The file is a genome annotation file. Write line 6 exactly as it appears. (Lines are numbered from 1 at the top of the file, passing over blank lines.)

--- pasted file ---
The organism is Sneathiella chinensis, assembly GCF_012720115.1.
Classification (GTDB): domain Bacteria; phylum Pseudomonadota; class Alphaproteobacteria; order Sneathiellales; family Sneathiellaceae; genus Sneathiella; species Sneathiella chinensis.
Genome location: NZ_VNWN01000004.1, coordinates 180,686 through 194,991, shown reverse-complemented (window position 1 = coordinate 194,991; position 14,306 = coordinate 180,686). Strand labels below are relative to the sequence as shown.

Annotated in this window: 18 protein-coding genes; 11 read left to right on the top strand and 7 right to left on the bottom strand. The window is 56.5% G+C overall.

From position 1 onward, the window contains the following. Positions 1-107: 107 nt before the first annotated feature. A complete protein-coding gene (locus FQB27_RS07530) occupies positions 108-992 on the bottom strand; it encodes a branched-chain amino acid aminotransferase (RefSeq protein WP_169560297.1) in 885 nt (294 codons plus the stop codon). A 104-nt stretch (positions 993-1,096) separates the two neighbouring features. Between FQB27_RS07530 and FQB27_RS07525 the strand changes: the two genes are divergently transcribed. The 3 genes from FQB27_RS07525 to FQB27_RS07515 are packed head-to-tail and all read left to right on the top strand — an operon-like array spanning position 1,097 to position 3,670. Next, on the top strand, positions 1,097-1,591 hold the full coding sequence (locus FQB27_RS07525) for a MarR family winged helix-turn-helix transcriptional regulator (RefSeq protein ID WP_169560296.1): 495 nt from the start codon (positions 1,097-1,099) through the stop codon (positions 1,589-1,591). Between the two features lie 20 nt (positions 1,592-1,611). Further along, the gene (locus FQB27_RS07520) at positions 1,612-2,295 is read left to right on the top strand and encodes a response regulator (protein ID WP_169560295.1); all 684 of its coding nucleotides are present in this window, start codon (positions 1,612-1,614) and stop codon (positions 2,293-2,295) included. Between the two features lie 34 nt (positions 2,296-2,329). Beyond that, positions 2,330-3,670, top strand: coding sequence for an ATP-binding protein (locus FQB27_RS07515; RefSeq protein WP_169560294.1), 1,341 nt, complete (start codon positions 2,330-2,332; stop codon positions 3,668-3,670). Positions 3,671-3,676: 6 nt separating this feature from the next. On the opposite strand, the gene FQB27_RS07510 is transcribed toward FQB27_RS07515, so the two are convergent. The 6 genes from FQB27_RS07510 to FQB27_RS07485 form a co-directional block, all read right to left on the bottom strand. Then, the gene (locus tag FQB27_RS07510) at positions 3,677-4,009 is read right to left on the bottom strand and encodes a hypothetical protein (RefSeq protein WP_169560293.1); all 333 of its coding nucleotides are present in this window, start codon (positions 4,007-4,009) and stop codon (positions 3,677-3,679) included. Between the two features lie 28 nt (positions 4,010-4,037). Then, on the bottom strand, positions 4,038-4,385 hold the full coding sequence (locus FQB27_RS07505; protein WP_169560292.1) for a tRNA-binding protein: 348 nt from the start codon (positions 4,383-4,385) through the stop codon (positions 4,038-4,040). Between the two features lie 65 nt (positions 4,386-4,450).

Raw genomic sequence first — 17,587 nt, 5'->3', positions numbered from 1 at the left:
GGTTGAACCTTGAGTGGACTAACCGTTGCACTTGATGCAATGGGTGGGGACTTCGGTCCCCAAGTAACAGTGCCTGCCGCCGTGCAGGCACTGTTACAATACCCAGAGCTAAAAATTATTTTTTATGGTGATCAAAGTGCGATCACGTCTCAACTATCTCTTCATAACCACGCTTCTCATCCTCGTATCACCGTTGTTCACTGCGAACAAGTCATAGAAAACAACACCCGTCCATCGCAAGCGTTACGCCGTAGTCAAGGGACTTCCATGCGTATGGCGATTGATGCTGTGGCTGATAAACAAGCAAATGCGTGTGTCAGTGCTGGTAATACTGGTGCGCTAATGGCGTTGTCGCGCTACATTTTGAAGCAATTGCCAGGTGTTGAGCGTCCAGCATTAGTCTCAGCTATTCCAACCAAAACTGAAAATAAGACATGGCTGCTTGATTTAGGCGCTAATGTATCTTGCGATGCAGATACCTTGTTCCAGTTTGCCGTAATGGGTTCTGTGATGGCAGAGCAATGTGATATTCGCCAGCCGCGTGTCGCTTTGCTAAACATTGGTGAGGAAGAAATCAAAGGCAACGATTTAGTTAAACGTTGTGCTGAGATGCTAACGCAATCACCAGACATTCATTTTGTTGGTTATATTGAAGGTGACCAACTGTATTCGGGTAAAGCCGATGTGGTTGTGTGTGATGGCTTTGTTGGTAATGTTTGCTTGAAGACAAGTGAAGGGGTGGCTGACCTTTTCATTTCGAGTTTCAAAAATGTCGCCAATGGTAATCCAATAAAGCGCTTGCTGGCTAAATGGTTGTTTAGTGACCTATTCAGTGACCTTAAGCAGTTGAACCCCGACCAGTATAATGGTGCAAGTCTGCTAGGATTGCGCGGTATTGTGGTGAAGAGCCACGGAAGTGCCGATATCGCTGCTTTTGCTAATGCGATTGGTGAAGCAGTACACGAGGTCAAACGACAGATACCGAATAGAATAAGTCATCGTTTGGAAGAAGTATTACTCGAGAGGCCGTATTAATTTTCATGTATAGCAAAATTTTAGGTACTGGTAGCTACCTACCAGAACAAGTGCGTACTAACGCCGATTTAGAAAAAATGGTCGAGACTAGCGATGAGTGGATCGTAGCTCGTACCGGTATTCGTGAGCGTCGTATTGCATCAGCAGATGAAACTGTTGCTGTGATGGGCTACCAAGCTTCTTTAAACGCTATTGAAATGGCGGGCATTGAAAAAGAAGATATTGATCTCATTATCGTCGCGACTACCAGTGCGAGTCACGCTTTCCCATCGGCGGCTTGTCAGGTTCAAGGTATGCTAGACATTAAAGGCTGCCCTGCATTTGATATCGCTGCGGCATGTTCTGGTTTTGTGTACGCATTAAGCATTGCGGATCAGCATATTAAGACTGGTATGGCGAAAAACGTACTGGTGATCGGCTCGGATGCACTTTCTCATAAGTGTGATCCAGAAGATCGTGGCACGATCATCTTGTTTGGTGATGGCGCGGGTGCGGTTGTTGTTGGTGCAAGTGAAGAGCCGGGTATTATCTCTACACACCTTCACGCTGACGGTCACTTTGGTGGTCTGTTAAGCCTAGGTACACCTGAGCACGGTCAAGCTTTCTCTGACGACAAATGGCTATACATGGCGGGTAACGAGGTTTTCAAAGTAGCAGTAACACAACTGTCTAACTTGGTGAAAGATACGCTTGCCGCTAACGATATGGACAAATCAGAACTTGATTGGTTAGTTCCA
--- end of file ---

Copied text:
Raw genomic sequence first — 17,587 nt, 5'->3', positions numbered from 1 at the left: